Enterprise Mobility & the Connected Worker Blog

Automation & its Discontents: Will US Ports & Workers Find Common Ground?

by Emily Gove | 6/6/2023

Between Friday and Monday, the largest ports in the US went quiet. The ports of LA and Long Beach found their operations halted as dockworkers staged “concerted and disruptive work actions” in response to contract negotiation breakdown. Members of the International Longshore and Warehouse Union (ILWU), a dockworkers’ union representing workers on the West coast, staged individual work slowdowns and in some cases avoided working entirely on Friday and Monday, an action designed to sway negotiations that have been ongoing since July. The dockworkers, also called longshoremen or stevedores, are pushing for better pay and job security in negotiations with shipping lines.

Automation, a key tension point between the ILWU and the Pacific Maritime Association (PMA), is viewed by workers as a threat to job security, while shipping lines and ports see it as a step toward better operational efficiency. The US West Coast is unique in its high activity against automation: not only are West Coast dockworkers part of one of the country’s strongest unions, but there is also both high value placed on dockworkers’ knowledge and high wariness around new technologies like automation, 5G, and advanced Wi-Fi technology.

When looking at port automation, the Port of Los Angeles was the first in the US to have an automated container terminal, and leads in many areas of technological advancement. However, US ports fall behind peers in Europe, Asia, the Middle East, and parts of Africa. Some ports automate out of necessity, facing shortages of up to 20% of their workforce while attempting to handle higher cargo traffic. Other ports may invest in automation to gain an advantage over regional competitors: automated ports can offer 24/7 operations.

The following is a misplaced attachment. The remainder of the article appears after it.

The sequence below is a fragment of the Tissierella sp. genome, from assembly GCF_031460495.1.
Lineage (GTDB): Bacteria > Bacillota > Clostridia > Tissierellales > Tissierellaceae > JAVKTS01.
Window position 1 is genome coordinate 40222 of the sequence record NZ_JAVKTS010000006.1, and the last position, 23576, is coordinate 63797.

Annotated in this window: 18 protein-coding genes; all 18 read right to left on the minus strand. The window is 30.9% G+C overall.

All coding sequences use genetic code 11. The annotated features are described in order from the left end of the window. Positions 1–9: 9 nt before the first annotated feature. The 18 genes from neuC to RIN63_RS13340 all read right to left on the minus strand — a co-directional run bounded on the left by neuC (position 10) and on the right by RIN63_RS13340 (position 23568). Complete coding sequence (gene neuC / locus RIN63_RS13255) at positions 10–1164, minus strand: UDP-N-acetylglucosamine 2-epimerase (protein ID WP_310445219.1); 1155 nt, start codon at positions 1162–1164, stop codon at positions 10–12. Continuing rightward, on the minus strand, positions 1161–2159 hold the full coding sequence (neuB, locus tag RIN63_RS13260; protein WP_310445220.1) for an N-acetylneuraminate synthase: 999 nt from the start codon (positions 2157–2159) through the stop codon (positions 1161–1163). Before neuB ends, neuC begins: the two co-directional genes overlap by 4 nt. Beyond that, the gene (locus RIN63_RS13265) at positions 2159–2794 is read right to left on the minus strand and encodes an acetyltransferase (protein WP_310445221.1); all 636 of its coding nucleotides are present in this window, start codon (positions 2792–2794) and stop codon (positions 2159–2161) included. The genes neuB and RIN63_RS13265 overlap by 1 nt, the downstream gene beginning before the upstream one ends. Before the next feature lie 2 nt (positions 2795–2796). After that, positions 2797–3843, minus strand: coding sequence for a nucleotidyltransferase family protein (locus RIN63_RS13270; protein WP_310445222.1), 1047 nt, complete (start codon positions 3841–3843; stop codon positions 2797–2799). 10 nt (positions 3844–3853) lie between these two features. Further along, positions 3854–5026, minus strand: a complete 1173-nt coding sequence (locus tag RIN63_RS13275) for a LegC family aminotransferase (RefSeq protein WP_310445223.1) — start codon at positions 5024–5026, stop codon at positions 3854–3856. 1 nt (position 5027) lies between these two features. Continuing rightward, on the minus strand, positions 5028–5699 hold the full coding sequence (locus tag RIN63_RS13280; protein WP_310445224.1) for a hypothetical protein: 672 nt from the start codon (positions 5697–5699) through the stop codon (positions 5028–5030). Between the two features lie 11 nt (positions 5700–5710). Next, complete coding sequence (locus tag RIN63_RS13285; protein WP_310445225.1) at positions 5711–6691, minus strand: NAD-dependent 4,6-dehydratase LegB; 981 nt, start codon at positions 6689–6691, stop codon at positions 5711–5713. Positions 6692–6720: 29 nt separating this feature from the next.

Top Motivators for Port Digitalization

Top Motivators for Port Digitalization Graph

From VDC’s Modern Port Report (2023): Of the options below, what are the current drivers of digitalization at your port? Select up to three.

New forms of port technology have the potential to open new groups of workers to the port environment at a key time. Demographically, dockworkers are mostly male – UNCTAD estimates that only 16% of port operations and services globally are performed by women. Workers also tend to be older than peers in environments like retail or manufacturing. These trends have limited the labor pool for ports and hindered operational advancement, especially in areas like technology and digitalization.

While technologies like automation and digitalization may be perceived as a threat to jobs, they also promise to redefine “traditional” port labor. Workflows like remote crane operation, port cybersecurity monitoring, and traffic system management will call for new jobs and new skillsets, inviting new groups of workers to consider jobs at ports. Dammam Port (Saudi Arabia), for example, has noted an increase in female crane operators with the ability to perform operations remotely. The Port of Botany (Australia) has reported a new focus on recruiting workers with online gaming skills, who are adept at managing new equipment.

Despite progress, continued conflicts between ports, shipping lines, and workers in the US show that port worker acceptance of technology will take time. Some conflicts around automation reached a resolution in April; however, compensation talks continue amid the threat of different types of workers that may be introduced to the port environment with automation. Ports sit at the threshold between new technology and a tradition of high-value mobile work: for ports able to harmonize the two forces, there is limitless potential.

For more information about port worker trends, see VDC’s report, The Modern Logistics Port: From Next Generation Network Infrastructure to Mobile Solution Requirements (2023).